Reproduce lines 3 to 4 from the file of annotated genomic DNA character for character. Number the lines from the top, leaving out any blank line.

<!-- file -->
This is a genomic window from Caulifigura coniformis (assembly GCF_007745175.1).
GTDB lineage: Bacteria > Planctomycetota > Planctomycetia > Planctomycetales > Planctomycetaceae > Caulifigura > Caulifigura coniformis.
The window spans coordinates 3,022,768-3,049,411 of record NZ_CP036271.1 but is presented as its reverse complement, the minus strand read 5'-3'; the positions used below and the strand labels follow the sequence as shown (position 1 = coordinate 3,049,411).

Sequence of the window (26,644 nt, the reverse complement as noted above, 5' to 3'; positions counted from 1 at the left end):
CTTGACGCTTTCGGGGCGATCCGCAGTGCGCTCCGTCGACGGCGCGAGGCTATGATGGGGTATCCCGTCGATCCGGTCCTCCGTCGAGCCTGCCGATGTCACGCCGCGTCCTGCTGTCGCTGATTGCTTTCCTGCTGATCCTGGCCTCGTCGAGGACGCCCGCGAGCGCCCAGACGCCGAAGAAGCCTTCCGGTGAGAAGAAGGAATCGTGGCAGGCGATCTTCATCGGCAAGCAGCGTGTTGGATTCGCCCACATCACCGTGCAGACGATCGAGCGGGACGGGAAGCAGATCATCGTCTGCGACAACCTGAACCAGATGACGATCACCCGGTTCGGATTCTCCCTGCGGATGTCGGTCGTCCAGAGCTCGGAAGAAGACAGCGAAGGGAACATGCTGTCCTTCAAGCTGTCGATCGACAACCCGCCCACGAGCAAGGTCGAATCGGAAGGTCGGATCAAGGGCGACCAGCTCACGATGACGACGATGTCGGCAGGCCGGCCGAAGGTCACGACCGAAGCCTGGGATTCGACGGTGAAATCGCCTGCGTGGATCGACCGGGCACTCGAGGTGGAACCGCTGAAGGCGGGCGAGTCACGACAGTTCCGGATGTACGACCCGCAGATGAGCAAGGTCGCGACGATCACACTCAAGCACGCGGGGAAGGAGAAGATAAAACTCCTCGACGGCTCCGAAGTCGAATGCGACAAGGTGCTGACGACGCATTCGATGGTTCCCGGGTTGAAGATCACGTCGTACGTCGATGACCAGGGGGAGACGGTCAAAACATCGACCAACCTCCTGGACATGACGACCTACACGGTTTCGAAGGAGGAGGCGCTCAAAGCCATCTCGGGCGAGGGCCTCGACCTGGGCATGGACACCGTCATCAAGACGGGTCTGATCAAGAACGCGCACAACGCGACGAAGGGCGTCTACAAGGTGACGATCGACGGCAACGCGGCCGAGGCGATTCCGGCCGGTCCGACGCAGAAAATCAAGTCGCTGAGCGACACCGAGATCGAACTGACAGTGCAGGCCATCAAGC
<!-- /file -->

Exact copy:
The window spans coordinates 3,022,768-3,049,411 of record NZ_CP036271.1 but is presented as its reverse complement, the minus strand read 5'-3'; the positions used below and the strand labels follow the sequence as shown (position 1 = coordinate 3,049,411).

Sequence of the window (26,644 nt, the reverse complement as noted above, 5' to 3'; positions counted from 1 at the left end):